A series of grants aimed at investing in southern Alberta’s agriculture industry were announced Monday.
Grant Hunter, Taber Warner MLA and Minister of Red Tape Reduction, said the first of three grants is slated for Raymond Irrigation, which will see a contribution of more than $270,000 as part of the Irrigation Rehabilitation program (IRB).
According to a press release sent out by the minister’s office, the grant will ensure the Raymond Irrigation district can carry on improving water infrastructure which “provides water to agricultural operations, municipalities, recreational areas and wetland and upland wildlife habitats.”
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The release goes on to state IRP funds are usually used to replace open channel irrigation canals with buried underground pipelines which can reduce water loss through seepage and evaporation.
The government says water that would otherwise be lost is then made available for purposes such as irrigation and other uses.
“We’ve got some fantastic agri-food companies here, but we want other agri-food companies to come here as well,” said Hunter.
“So, we have said boldly, that we will build that infrastructure needed, we will make sure that irrigation infrastructure is there,” he added.
Also on Monday, Hunter awarded the Lethbridge Biogas facility with a Canadian Agricultural Partnership grant of approximately $500,000.
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The grant is intended to help further diversify and innovate the company’s energy business.
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“That new equipment that will be paid for with that money is going to allow us to further upgrade our biogas into a product, which is called renewable natural gas, which has identical capabilities and you couldn’t distinguish it from natural gas,” said Stefan Michalski, the director of operations at the Lethbridge Biogas facility.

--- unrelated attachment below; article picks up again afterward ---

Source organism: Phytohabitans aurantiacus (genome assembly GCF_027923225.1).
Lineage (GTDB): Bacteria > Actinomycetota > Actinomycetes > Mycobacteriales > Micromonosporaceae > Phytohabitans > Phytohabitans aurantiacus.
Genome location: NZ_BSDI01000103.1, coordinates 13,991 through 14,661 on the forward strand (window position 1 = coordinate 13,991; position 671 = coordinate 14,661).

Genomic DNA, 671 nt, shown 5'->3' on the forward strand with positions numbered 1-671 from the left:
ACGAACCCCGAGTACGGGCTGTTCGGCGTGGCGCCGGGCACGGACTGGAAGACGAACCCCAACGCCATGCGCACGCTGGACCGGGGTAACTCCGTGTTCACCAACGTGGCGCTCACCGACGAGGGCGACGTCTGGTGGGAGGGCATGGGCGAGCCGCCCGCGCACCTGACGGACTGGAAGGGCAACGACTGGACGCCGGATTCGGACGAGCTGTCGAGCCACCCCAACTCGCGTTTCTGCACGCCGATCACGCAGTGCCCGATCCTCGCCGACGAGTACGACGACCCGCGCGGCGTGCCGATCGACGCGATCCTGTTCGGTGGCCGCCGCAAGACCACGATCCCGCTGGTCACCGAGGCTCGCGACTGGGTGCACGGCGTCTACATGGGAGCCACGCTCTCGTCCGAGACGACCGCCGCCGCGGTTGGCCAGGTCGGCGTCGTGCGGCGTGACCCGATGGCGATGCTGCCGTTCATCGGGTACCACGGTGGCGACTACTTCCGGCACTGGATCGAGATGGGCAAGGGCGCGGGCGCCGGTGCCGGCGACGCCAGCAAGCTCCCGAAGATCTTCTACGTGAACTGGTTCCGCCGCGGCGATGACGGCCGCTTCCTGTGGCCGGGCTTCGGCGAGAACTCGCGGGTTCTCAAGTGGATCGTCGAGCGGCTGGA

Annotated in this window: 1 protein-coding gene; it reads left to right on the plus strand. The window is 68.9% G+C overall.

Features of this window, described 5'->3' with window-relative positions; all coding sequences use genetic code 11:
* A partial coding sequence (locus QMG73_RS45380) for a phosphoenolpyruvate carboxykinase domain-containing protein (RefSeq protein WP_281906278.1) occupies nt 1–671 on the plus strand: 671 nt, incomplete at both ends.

Michalski went on to say that the facility will then be injecting the natural gas into the pipelines, adding, with that process, utility companies will be able to decarbonize the natural gas grid, which is a part of further decarbonizing the energy sector.
“I always hear stories and conflicts between the traditional oil and gas and renewables,” Michalski said.
“We need a combination between the two, and to me, this [biogas] is one of the most perfect examples, because you have core strength in the gas here, it’s not oil, but it’s traditional energy that’s bridged with renewable energy, which is fueled by Alberta’s second largest industry: agriculture,” he said.
The third and final grant of nearly $75,000 was given to the Farming Smarter non-profit organization in Lethbridge, which represents agriculture producers in Alberta.
The government says as demand for food grows globally, it’s imperative to have an effective warning system for disease outbreaks to reduce food loss.
A quote issued by the minister’s office from Lewis Baarda, the field testing manager for Farming Smarter, reads in part:
“With the help of this grant, we are studying a new early warning system for crop disease outbreaks.
“We expect to provide farmers with better tools for evaluating risk and improve on-farm decisions that reduce crop inputs and costs.”
“If somebody comes up with an idea, Farming Smarter is that vehicle they could go to in order to get that funded, this is what we’re seeing with that investment there,” Hunter said.
He adds the provincial government is proactively recognizing southern Alberta as an “economic engine,” and says more funding announcements to create job opportunities in the region will be made in the following weeks.
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